Kiss

The Kiss by Francesco Hayez, 19th century.

A kiss (from Old English cyssan "to kiss", in turn from coss "a kiss", perhaps onomatopoeic) is the touching of the lips to some other thing, usually another person. Science of kissing is called Philematology.

Kissing is a learned behaviour, related to the grooming behaviour seen between other animals. Many non-human primates also exhibit kissing behaviour.

Kissing as affection

In modern Western culture, kissing is most commonly an expression of affection.

Between people of close acquaintance, a kiss, often reciprocal, is offered as a greeting or a good-bye. This kind of kiss is typically made by brief contact of puckered lips to the skin of the cheek or no contact at all, and merely performed in the air near the cheek with the cheeks touching. Such kissing is a common greeting in European and Latin American countries between a man and a woman or between two women. Relatives may kiss children to comfort them or show affection, and vice versa.

As an expression of romantic affection or sexual desire, kissing involves two people kissing one another on the lips, usually with much more intensity, and for a considerably longer period of time. In more passionate kissing couples may open their mouths, suck on each others' lips, or move their tongues into each others' mouths (see French kissing). Sexualized kissing may also involve one person kissing another on various parts of the body.

In romantic and sexual kissing, the physical sensations are often of primary importance.

Kissing as symbolism

A symbolic kiss

When not an expression of affection, a kiss is a largely symbolic gesture in that the purpose of the kiss is to convey a meaning, such as salutations or subordination, rather than to experience the physical sensations associated with kissing. Kisses on the cheek as salutations are traditional in many parts of continental Europe, and the number of kisses, alternating cheeks, depends on which region one comes from.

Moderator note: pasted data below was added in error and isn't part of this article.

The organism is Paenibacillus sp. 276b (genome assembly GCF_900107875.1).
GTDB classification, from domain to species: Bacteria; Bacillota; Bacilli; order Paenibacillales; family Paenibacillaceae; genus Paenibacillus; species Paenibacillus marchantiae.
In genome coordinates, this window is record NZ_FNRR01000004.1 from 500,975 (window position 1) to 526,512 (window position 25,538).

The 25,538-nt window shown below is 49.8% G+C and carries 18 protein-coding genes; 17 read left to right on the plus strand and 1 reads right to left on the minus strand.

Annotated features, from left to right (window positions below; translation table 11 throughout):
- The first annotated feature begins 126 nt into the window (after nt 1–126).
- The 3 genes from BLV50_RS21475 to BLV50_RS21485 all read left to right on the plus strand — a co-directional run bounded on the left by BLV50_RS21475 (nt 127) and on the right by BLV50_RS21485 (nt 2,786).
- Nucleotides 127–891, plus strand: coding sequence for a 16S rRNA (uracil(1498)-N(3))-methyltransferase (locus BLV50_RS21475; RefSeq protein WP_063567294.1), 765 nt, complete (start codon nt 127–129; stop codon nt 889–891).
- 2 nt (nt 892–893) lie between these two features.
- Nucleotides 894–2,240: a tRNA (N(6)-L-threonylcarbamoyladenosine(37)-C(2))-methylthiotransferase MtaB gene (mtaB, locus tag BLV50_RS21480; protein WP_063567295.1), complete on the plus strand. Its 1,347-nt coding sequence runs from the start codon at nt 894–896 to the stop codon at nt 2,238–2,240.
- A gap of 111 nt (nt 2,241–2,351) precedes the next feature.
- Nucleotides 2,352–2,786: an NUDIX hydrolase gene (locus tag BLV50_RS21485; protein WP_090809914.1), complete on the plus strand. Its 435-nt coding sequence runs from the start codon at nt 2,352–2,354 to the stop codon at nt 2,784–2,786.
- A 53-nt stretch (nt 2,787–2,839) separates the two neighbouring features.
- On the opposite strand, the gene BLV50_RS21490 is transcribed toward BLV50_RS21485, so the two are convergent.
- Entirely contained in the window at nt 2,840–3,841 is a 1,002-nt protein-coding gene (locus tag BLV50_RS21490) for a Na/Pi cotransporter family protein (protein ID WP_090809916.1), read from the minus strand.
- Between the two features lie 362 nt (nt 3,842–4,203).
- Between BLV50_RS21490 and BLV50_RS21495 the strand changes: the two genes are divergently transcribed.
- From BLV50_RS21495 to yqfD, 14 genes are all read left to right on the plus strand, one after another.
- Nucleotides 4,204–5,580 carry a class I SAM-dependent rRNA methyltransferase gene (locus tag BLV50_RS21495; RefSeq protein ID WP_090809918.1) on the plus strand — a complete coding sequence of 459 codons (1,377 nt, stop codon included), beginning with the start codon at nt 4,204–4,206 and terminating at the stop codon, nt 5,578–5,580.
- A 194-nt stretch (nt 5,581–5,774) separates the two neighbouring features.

Kissing may also be used to signify reverence and subordination, as in kissing the ring of a king or pope. A kiss can also be rude or done for the sake of irritating or proving one's superiority. A rude kiss or a kiss with a smack is referred to, in the USA, as a buss.

A more ominous use of the kiss is as a symbol of condemnation as may be observed when a crime lord kisses an underling, in effect imposing a sentence of death upon that person, the ultimate "goodbye kiss" or the "kiss of death."

The term Kissing Hands is used to formally describe the appointment of the senior state figures to office by British monarchs. Though in the past, the monarch's hand was actually kissed, this is no longer so. When figures such as the British Prime Minister, cabinet members and diplomatics are formally appointed, they are said to have Kissed Hands. (Kissing the hand is still practised as a romantic flourish, especially in Latin countries.)

Man kissing boy
Miyagawa Isshô, ca. 1750; One of ten panels on shudo themes from a shunga-style painted hand scroll. Private collection.

Other uses

The term is also used for expressions of affection that do not involve the lips. The "Eskimo Kiss" is executed by the two individuals gently rubbing the tips of their noses together — in the Maori culture of New Zealand this is called a hongi. A "butterfly kiss" consists of two people putting their eyes close to each other and fluttering their eyelashes upon one another's.

A kiss can be "blown" using actions of the hand and the mouth. This is used to convey affection usually while parting, when the partners are physically distant but can view each other. Blown kisses are also used when a popular person wishes to convey affection to a large crowd or audience.

The kiss does not exist in all cultures, as certain societies find it repugnant.

Young couple kiss in Minnesota, 1900

Asymmetry in kissing

In order to avoid clashing noses, a couple will often turn their faces to one side or another when kissing, so that their heads are at an angle from one another. Often, to make this more comfortable, one person, sitting upright, will support another, perhaps across their lap and in their arms, thus combining hugging and kissing. The person supporting the other is most likely taking the more active role in kissing the other. Writing in Nature, psychologist Oner Güntürkün observed couples kissing in public places such as airports and parks, and showed that the direction of turning is more frequently to the right than the left by a 2:1 ratio. Güntürkün ascribed this asymmetry to a neonatal right side preference.